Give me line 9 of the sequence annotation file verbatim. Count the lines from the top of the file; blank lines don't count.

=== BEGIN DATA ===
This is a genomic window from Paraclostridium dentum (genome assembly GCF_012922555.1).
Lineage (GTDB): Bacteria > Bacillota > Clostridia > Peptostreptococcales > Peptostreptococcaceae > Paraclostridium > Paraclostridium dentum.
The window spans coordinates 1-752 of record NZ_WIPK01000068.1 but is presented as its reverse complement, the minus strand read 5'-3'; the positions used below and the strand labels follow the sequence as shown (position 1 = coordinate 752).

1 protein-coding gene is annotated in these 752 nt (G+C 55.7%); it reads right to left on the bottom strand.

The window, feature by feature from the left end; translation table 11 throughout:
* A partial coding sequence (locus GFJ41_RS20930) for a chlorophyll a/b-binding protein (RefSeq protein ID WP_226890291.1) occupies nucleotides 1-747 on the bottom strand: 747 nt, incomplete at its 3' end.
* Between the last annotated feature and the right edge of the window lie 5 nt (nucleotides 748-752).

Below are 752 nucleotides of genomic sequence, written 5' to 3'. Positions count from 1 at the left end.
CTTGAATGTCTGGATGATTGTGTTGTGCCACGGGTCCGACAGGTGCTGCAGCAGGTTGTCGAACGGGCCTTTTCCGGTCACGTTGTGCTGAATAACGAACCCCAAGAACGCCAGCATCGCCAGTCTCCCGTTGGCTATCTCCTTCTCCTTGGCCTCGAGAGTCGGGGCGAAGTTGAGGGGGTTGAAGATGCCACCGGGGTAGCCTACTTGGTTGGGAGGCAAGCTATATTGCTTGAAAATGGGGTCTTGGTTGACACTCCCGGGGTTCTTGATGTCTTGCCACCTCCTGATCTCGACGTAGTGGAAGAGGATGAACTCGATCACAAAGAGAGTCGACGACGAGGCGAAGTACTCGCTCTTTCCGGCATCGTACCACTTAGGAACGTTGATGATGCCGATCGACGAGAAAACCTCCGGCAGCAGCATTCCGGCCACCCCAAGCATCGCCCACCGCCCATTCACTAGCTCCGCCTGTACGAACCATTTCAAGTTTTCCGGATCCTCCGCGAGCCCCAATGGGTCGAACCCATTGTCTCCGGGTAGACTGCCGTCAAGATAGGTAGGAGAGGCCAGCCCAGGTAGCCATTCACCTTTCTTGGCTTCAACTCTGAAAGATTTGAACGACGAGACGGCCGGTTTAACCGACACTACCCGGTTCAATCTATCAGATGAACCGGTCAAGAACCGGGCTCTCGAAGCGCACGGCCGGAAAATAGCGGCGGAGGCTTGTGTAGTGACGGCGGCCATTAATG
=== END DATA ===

CTTGAATGTCTGGATGATTGTGTTGTGCCACGGGTCCGACAGGTGCTGCAGCAGGTTGTCGAACGGGCCTTTTCCGGTCACGTTGTGCTGAATAACGAACCCCAAGAACGCCAGCATCGCCAGTCTCCCGTTGGCTATCTCCTTCTCCTTGGCCTCGAGAGTCGGGGCGAAGTTGAGGGGGTTGAAGATGCCACCGGGGTAGCCTACTTGGTTGGGAGGCAAGCTATATTGCTTGAAAATGGGGTCTTGGTTGACACTCCCGGGGTTCTTGATGTCTTGCCACCTCCTGATCTCGACGTAGTGGAAGAGGATGAACTCGATCACAAAGAGAGTCGACGACGAGGCGAAGTACTCGCTCTTTCCGGCATCGTACCACTTAGGAACGTTGATGATGCCGATCGACGAGAAAACCTCCGGCAGCAGCATTCCGGCCACCCCAAGCATCGCCCACCGCCCATTCACTAGCTCCGCCTGTACGAACCATTTCAAGTTTTCCGGATCCTCCGCGAGCCCCAATGGGTCGAACCCATTGTCTCCGGGTAGACTGCCGTCAAGATAGGTAGGAGAGGCCAGCCCAGGTAGCCATTCACCTTTCTTGGCTTCAACTCTGAAAGATTTGAACGACGAGACGGCCGGTTTAACCGACACTACCCGGTTCAATCTATCAGATGAACCGGTCAAGAACCGGGCTCTCGAAGCGCACGGCCGGAAAATAGCGGCGGAGGCTTGTGTAGTGACGGCGGCCATTAATG